|Suburban neighborhood and municipality|
Location of Barajevo within the city of Belgrade
Location of the city of Belgrade within Serbia
|• Mayor||Slobodan Adamović (SNS)|
|• Municipality||213 km2 (82 sq mi)|
|Population (2011 census)|
|Time zone||CET (UTC+1)|
|• Summer (DST)||CEST (UTC+2)|
Barajevo (Serbian Cyrillic: Барајево, pronounced [bǎrajɛv̞ɔ]) is a suburban neighborhood and one of 17 municipalities which constitute the city of Belgrade, the capital of Serbia. According to the 2011 census results, the municipality has a population of 27,110 inhabitants.
The urban settlement of Barajevo is still statistically classified as a rural (village). It is growing by even higher rate than the municipality as a whole (census 2002, 8,325 inhabitants). It is located east of the 'Parcanski vis' hill, northern part of the Kosmaj mountain, in the valley of the Beljanica river (or Barajevska reka; Cyrillic: Бељаница or Барајевска река), a tributary to the Turija river.
Many outer settlements and hamlets are built as Barajevo grows and stretches in all directions making one continuous built-up are with the neighboring settlements (Guncati, Baćevac, Lisović, Boždarevac, Guberevac in Sopot municipality): Bela Reka, Dražanovac, Dubrave, Gaj (a separate local community with a population of 1,930 in 2002), Glumčevo Brdo (a separate local community, split after the 2002 census), Karaula, Nenadovac, Pajšuma, Ravni Gaj, Srednji Kraj, Stara Lipovica, Suva Šuma, Trebež (the industrial zone), Vitkovica.
Municipality is located in the low part of Šumadija, southeast of the Belgrade, with an elevation spanning from 140 to 364 m. Most of the municipal territory belongs to the drainage area of the Turija river, right tributary of the Peštan river, which in turn flows into the Kolubara, thus whole area geographically gravitates to the Kolubara region.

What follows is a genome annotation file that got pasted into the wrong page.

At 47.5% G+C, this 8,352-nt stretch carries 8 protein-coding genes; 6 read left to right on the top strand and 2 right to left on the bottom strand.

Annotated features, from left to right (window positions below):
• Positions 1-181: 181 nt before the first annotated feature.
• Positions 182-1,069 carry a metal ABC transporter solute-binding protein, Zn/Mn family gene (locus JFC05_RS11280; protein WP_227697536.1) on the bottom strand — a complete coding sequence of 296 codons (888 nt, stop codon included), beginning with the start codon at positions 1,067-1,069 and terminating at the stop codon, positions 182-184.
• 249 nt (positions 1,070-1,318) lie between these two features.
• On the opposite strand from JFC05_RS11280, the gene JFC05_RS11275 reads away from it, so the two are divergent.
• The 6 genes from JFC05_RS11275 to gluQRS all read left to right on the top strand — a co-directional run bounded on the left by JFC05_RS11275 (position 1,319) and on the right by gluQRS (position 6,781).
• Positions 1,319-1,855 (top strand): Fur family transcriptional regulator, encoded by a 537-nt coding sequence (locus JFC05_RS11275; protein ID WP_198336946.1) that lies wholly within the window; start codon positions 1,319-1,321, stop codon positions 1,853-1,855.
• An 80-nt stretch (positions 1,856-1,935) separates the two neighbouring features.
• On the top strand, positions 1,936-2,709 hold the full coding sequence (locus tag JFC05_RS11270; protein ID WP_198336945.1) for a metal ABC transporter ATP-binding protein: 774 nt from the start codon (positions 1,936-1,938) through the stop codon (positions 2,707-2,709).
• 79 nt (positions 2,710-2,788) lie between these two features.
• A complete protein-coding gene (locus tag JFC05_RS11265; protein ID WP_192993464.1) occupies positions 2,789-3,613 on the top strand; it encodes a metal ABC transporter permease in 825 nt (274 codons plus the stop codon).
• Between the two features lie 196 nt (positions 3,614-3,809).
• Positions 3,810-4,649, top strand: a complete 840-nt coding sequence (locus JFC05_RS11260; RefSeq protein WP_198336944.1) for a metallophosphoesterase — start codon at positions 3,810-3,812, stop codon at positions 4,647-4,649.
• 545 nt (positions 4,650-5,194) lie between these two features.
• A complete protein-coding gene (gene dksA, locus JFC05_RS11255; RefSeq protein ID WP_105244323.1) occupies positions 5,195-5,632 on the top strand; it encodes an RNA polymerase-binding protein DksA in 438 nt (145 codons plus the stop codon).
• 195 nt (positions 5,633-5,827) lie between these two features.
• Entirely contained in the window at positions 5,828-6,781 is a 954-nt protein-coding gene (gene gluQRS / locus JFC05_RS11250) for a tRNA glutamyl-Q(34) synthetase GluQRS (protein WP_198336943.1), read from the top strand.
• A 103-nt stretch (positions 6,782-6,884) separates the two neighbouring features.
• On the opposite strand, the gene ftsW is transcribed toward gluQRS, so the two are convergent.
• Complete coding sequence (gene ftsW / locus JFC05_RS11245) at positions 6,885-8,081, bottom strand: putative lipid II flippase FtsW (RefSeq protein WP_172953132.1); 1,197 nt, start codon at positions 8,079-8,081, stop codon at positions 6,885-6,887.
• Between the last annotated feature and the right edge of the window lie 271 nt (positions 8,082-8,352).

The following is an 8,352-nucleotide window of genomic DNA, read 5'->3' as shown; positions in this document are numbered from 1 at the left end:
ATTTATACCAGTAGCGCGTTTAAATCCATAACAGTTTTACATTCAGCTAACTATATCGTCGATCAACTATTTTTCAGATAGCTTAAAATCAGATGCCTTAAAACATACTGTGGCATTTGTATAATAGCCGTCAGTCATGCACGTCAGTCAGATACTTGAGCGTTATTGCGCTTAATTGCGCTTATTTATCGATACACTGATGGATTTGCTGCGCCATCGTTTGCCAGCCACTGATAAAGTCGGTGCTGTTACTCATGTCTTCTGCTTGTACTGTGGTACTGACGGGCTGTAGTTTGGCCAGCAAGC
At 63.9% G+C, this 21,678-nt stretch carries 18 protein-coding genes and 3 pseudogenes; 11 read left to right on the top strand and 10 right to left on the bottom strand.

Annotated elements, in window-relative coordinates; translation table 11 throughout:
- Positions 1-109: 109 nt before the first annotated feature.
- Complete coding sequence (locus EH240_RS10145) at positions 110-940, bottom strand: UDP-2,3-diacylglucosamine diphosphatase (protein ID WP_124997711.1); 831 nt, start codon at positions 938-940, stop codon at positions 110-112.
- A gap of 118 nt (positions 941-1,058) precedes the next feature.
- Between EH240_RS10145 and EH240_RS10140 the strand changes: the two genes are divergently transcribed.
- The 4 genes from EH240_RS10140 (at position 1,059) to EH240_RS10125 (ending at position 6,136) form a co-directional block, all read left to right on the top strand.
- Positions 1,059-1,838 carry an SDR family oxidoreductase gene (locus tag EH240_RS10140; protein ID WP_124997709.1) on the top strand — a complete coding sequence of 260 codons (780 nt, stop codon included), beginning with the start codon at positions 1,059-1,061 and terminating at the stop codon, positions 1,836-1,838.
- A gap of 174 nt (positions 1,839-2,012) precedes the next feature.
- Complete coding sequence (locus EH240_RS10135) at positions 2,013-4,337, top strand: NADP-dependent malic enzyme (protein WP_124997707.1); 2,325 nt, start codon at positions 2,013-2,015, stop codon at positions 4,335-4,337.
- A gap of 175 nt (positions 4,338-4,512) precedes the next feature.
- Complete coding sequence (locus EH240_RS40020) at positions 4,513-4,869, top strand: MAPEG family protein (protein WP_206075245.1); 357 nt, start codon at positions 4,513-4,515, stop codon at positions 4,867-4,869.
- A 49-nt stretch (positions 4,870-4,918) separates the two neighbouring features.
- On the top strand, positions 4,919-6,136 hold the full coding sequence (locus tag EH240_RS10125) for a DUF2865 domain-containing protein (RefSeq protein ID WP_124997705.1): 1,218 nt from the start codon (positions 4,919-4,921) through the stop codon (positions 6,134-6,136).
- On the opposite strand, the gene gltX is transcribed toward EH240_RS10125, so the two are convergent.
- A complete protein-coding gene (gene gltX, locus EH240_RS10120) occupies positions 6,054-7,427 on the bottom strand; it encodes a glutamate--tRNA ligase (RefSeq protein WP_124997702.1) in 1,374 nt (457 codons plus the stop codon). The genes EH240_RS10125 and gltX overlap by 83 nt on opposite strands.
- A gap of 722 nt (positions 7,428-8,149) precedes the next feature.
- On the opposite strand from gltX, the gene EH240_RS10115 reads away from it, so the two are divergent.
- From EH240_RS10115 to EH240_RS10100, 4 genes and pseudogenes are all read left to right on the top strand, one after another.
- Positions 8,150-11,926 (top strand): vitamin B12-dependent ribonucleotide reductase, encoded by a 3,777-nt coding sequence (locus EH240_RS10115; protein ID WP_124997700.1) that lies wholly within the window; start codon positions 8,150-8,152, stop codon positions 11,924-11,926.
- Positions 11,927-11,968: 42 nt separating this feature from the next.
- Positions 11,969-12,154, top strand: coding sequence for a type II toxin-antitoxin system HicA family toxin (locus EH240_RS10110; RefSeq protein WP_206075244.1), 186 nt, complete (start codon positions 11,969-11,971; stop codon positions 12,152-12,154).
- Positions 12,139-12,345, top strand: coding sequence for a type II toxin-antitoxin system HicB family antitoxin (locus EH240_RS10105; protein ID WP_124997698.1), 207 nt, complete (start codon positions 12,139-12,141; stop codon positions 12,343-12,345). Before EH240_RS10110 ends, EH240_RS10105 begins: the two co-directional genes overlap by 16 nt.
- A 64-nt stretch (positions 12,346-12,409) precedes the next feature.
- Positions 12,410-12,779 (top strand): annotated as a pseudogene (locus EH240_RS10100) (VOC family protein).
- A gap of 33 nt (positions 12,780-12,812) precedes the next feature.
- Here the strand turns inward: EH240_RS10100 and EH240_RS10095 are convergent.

The municipality of Barajevo covers an area of 213 km² and includes 13 settlements, all of which are statistically classified as rural, not urban:
- Veliki Borak
It also includes various sub-settlements and hamlets spawning around the central settlements:
The municipality has a population of 27,110 inhabitants, according to the 2011 census results. Two major traffic routes, the Ibar Highway and the railway Belgrade-Bar (Montenegro), are passing through the municipal territory.
History and politics
Municipality was created in 1956 and immediately became administratively part of the wider Belgrade area. In 1957 a nearby municipality of Beljina was annexed to Barajevo, and in 1960 Umka municipality has been divided between Čukarica and Barajevo (villages of Meljak and Vranić).
Recent presidents of the municipal assembly:
- 2000 - February 9, 2001; Zoran Jevtić (1947)
- February 9, 2001 - November 1, 2001; Miodrag Skoknić (1931) (acting)
- November 1, 2001 - February 20, 2003; Dragoljub Stanić (acting)
- February 20, 2003 - February 12, 2007; Rade Stevanović (1956)
- February 12, 2007 - February 21, 2007; Branislav Đurić (acting)
- February 12, 2007 - May, 2007; Rade Stevanović (second time)
- May, 2007 - June 25, 2007; Igor Jevtić (1975) (acting)
- June 25, 2007 - 2015; Branka Savić (1956)
- Slobodan Adamović 15.06.2016 - ongoing (SNS)
The economy is not much developed. Being an agricultural area, Barajevo has a mill, large orchard farm, a veterinarian station and the hunting & forestry company of Lipovička šuma. Wheat, barley, oats and corn are being grown. Industry is based on the small construction and electronic companies and the ball bearing factory.
Barajevo is outside major roads, but it is located on the Belgrade-Bar railway. The settlement itself was further away, but as it grew, it reached the railway.
Culture and tradition
Cultural festival, the Barlet, (Barajevo summer) is held annually. Artificial lake 'Duboki potok' (Cyrillic: Дубоки поток; Deep brook) is located near the Barajevo, with the large weekend-settlement.
First mention of the name Barajevo is from the 16th century. The popular story that the settlement got its name from the multitude of springs in this area [Serbian: bara je ovo (this is a pond)] is probably not true.
- Mala Prosvetina Enciklopedija, Third edition (1985); Prosveta; ISBN 86-07-00001-2
- Jovan Đ. Marković (1990): Enciklopedijski geografski leksikon Jugoslavije; Svjetlost-Sarajevo; ISBN 86-01-02651-6
- Srpska porodična enciklopedija, Vol. II (2006); Narodna knjiga and Politika NM; ISBN 86-331-2731-8
- "Municipalities of Serbia, 2006". Statistical Office of Serbia. Retrieved 2010-11-28.
- "2011 Census of Population, Households and Dwellings in the Republic of Serbia: Comparative Overview of the Number of Population in 1948, 1953, 1961, 1971, 1981, 1991, 2002 and 2011, Data by settlements" (PDF). Statistical Office of Republic Of Serbia, Belgrade. 2014. ISBN 978-86-6161-109-4. Retrieved 2014-06-27.
- "2011 Census of Population, Households and Dwellings in the Republic of Serbia" (PDF). stat.gov.rs. Statistical Office of the Republic of Serbia. Retrieved 26 February 2017.
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